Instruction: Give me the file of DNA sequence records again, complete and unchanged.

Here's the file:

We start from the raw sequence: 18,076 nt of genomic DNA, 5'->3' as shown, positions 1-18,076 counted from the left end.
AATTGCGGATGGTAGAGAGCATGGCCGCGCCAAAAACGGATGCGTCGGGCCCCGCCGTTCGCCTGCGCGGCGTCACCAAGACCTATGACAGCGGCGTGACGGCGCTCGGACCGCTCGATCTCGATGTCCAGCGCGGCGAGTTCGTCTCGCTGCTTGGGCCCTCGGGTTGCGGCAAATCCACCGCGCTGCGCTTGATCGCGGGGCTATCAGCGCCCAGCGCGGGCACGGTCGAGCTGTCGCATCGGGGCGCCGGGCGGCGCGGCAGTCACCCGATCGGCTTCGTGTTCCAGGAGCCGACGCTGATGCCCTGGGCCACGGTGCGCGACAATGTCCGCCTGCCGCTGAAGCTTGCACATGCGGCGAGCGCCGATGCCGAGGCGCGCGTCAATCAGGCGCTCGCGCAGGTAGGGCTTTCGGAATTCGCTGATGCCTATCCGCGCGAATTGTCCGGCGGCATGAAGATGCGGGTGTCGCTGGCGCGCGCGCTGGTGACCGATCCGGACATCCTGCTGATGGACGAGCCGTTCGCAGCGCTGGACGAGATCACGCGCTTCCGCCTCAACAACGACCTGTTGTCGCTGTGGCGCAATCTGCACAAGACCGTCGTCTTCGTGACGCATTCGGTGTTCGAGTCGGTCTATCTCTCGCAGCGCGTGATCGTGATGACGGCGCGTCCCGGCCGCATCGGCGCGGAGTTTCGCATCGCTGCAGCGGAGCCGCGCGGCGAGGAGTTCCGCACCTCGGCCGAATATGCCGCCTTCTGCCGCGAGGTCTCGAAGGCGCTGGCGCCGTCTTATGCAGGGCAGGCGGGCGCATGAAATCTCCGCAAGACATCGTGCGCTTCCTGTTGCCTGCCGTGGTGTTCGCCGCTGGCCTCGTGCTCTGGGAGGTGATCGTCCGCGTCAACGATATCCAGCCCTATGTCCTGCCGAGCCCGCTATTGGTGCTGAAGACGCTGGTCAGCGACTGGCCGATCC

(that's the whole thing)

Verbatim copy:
We start from the raw sequence: 18,076 nt of genomic DNA, 5'->3' as shown, positions 1-18,076 counted from the left end.
AATTGCGGATGGTAGAGAGCATGGCCGCGCCAAAAACGGATGCGTCGGGCCCCGCCGTTCGCCTGCGCGGCGTCACCAAGACCTATGACAGCGGCGTGACGGCGCTCGGACCGCTCGATCTCGATGTCCAGCGCGGCGAGTTCGTCTCGCTGCTTGGGCCCTCGGGTTGCGGCAAATCCACCGCGCTGCGCTTGATCGCGGGGCTATCAGCGCCCAGCGCGGGCACGGTCGAGCTGTCGCATCGGGGCGCCGGGCGGCGCGGCAGTCACCCGATCGGCTTCGTGTTCCAGGAGCCGACGCTGATGCCCTGGGCCACGGTGCGCGACAATGTCCGCCTGCCGCTGAAGCTTGCACATGCGGCGAGCGCCGATGCCGAGGCGCGCGTCAATCAGGCGCTCGCGCAGGTAGGGCTTTCGGAATTCGCTGATGCCTATCCGCGCGAATTGTCCGGCGGCATGAAGATGCGGGTGTCGCTGGCGCGCGCGCTGGTGACCGATCCGGACATCCTGCTGATGGACGAGCCGTTCGCAGCGCTGGACGAGATCACGCGCTTCCGCCTCAACAACGACCTGTTGTCGCTGTGGCGCAATCTGCACAAGACCGTCGTCTTCGTGACGCATTCGGTGTTCGAGTCGGTCTATCTCTCGCAGCGCGTGATCGTGATGACGGCGCGTCCCGGCCGCATCGGCGCGGAGTTTCGCATCGCTGCAGCGGAGCCGCGCGGCGAGGAGTTCCGCACCTCGGCCGAATATGCCGCCTTCTGCCGCGAGGTCTCGAAGGCGCTGGCGCCGTCTTATGCAGGGCAGGCGGGCGCATGAAATCTCCGCAAGACATCGTGCGCTTCCTGTTGCCTGCCGTGGTGTTCGCCGCTGGCCTCGTGCTCTGGGAGGTGATCGTCCGCGTCAACGATATCCAGCCCTATGTCCTGCCGAGCCCGCTATTGGTGCTGAAGACGCTGGTCAGCGACTGGCCGATCC